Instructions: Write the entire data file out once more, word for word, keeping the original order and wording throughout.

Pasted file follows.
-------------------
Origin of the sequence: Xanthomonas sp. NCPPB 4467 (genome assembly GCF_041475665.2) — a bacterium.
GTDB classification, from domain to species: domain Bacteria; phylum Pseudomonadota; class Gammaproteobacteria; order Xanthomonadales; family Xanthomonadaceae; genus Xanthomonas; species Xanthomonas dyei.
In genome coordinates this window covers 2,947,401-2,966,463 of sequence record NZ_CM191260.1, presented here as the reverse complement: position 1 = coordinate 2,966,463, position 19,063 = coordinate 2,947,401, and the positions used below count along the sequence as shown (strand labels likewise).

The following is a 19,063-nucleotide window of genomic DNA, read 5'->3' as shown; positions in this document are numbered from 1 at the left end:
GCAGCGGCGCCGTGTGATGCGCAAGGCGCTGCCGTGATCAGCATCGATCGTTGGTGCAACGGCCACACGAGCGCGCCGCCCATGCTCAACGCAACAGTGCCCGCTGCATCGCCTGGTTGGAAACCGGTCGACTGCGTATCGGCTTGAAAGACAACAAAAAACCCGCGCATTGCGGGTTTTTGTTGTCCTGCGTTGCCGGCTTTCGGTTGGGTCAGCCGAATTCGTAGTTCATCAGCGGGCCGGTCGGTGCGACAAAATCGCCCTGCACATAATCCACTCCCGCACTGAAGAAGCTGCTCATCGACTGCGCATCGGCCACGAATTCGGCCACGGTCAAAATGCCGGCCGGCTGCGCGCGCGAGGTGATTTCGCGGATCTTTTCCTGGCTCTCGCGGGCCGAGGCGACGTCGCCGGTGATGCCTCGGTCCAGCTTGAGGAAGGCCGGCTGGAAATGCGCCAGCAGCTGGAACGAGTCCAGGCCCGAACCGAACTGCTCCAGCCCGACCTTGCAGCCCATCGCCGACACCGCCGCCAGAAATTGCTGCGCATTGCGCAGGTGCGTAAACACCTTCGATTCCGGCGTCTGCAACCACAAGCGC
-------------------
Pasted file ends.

Origin of the sequence: Xanthomonas sp. NCPPB 4467 (genome assembly GCF_041475665.2) — a bacterium.
GTDB classification, from domain to species: domain Bacteria; phylum Pseudomonadota; class Gammaproteobacteria; order Xanthomonadales; family Xanthomonadaceae; genus Xanthomonas; species Xanthomonas dyei.
In genome coordinates this window covers 2,947,401-2,966,463 of sequence record NZ_CM191260.1, presented here as the reverse complement: position 1 = coordinate 2,966,463, position 19,063 = coordinate 2,947,401, and the positions used below count along the sequence as shown (strand labels likewise).

The following is a 19,063-nucleotide window of genomic DNA, read 5'->3' as shown; positions in this document are numbered from 1 at the left end:
GCAGCGGCGCCGTGTGATGCGCAAGGCGCTGCCGTGATCAGCATCGATCGTTGGTGCAACGGCCACACGAGCGCGCCGCCCATGCTCAACGCAACAGTGCCCGCTGCATCGCCTGGTTGGAAACCGGTCGACTGCGTATCGGCTTGAAAGACAACAAAAAACCCGCGCATTGCGGGTTTTTGTTGTCCTGCGTTGCCGGCTTTCGGTTGGGTCAGCCGAATTCGTAGTTCATCAGCGGGCCGGTCGGTGCGACAAAATCGCCCTGCACATAATCCACTCCCGCACTGAAGAAGCTGCTCATCGACTGCGCATCGGCCACGAATTCGGCCACGGTCAAAATGCCGGCCGGCTGCGCGCGCGAGGTGATTTCGCGGATCTTTTCCTGGCTCTCGCGGGCCGAGGCGACGTCGCCGGTGATGCCTCGGTCCAGCTTGAGGAAGGCCGGCTGGAAATGCGCCAGCAGCTGGAACGAGTCCAGGCCCGAACCGAACTGCTCCAGCCCGACCTTGCAGCCCATCGCCGACACCGCCGCCAGAAATTGCTGCGCATTGCGCAGGTGCGTAAACACCTTCGATTCCGGCGTCTGCAACCACAAGCGC